5 Tips for a Gout-Friendly Thanksgiving

If you’ve already experienced the intense pain and swelling in your big toe that’s a key sign of a form of arthritis called gout, the last thing you want to do is trigger another attack. Thanks to your rheumatologist, you’ve been pretty good about sticking to your diet, avoiding foods that trigger gout, and keeping active. But now it’s Thanksgiving, and you’ll be surrounded by temptations.

 

At the Rheumatology Center of New Jersey  — conveniently located in Princeton, Somerville, Flemington, and Monroe — we know how important it is to avoid foods that trigger your gout, but we also know how important it is to fully enjoy an important holiday like Thanksgiving with family and friends.

 

Our doctors offer these five tips to help you get through the holidays with ease:

1. Load up on veggies

String bean casseroles, mashed potatoes, roasted Brussel sprouts, and salads are tasty and filling. If you’re asked to bring a dish, or if you’re hosting Thanksgiving dinner, be sure to focus on healthy vegetable dishes. But check your recipes and the serving bowls for problematic ingredients such as bacon (which has purines) and sugar (skip the marshmallows).

2. Be moderate

Sure, the feeling of stuffing your tummy with the amazing spread before you is satisfying and one of the sensations you most look forward to each year. But stressing your digestive system with too much food makes it more difficult for you to process purines.

Start with small portions. Concentrate on the colors, flavors, and other sensations that go along with good food. Eating to the point of fullness isn’t actually healthy for anyone, so stop before you get there. You’ll thank yourself later.

3. Trade wine for water

While you may be able to handle two glasses of wine (if you’re a man) or one (if you’re a woman) without causing a gout flare-up, be sure you don’t go over the limit. Alcohol also impairs your judgment, so if wine and spirits tend to loosen the reins on your eating, it’s extra important to stick to your limit.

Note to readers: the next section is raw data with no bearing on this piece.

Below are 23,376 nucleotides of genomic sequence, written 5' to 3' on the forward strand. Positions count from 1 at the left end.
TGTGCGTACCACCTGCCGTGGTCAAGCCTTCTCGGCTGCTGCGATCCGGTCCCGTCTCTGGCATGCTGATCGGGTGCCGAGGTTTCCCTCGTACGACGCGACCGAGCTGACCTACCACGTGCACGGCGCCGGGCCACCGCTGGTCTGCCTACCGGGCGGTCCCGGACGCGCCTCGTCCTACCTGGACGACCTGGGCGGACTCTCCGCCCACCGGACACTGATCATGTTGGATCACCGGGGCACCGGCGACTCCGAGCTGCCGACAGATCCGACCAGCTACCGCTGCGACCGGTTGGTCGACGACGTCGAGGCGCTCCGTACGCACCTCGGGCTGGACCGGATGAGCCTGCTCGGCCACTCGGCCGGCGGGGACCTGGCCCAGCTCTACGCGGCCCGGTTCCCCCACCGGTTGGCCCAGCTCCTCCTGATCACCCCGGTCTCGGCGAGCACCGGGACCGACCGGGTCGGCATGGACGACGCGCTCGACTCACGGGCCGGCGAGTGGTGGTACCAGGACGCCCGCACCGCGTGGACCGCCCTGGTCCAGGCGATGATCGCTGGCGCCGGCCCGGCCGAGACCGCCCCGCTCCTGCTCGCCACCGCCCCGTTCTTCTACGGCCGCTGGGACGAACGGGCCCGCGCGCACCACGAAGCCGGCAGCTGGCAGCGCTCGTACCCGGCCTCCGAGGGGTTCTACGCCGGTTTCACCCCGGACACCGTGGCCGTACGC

You can make water and seltzer feel more festive by drinking them from wine glasses. Water not only keeps you hydrated; it helps you feel more satisfied faster and aids in digesting the rest of your Thanksgiving meal more efficiently. Aim for at least two 8-ounce glasses with your dinner.

4. Mind your protein

While a well-browned turkey makes an appearance on most Thanksgiving tables, you may be faced with an array of other tempting proteins, including shellfish and beef. Shellfish are loaded with purines that can cause an instant attack, so don’t even try a bite. Stay safer with small portions of turkey and skip the other offerings.

5. Take care of your body

Both traveling and hosting can be stressful, so whichever you do, be sure to attend to your body’s signals. Don’t skimp on exercise simply because it’s a holiday. Take a walk after meals to stimulate digestion, and rest when you’re tired.

 

You don’t have to feel deprived of family fun and holiday cheer just because you have gout. And if you do have an attack, contact the Rheumatology Center of New Jersey for help. Use the online form or call one of our four locations.

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